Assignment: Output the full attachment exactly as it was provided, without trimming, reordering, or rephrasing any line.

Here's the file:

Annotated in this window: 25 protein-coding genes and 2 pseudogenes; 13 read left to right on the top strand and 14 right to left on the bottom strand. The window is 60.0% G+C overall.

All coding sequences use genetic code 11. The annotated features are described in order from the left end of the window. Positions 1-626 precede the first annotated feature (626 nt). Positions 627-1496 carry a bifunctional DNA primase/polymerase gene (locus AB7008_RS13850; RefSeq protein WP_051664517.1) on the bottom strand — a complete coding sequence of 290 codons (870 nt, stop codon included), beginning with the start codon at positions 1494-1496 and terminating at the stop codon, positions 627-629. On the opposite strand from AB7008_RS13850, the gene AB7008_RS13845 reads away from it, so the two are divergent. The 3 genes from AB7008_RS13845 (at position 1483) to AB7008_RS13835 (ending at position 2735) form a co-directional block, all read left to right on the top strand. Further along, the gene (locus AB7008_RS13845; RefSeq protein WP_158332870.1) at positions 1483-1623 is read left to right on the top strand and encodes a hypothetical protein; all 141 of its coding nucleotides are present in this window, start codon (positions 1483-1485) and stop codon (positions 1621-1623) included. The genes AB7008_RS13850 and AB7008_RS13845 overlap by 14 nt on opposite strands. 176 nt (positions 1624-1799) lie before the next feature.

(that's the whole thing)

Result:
Annotated in this window: 25 protein-coding genes and 2 pseudogenes; 13 read left to right on the top strand and 14 right to left on the bottom strand. The window is 60.0% G+C overall.

All coding sequences use genetic code 11. The annotated features are described in order from the left end of the window. Positions 1-626 precede the first annotated feature (626 nt). Positions 627-1496 carry a bifunctional DNA primase/polymerase gene (locus AB7008_RS13850; RefSeq protein WP_051664517.1) on the bottom strand — a complete coding sequence of 290 codons (870 nt, stop codon included), beginning with the start codon at positions 1494-1496 and terminating at the stop codon, positions 627-629. On the opposite strand from AB7008_RS13850, the gene AB7008_RS13845 reads away from it, so the two are divergent. The 3 genes from AB7008_RS13845 (at position 1483) to AB7008_RS13835 (ending at position 2735) form a co-directional block, all read left to right on the top strand. Further along, the gene (locus AB7008_RS13845; RefSeq protein WP_158332870.1) at positions 1483-1623 is read left to right on the top strand and encodes a hypothetical protein; all 141 of its coding nucleotides are present in this window, start codon (positions 1483-1485) and stop codon (positions 1621-1623) included. The genes AB7008_RS13850 and AB7008_RS13845 overlap by 14 nt on opposite strands. 176 nt (positions 1624-1799) lie before the next feature.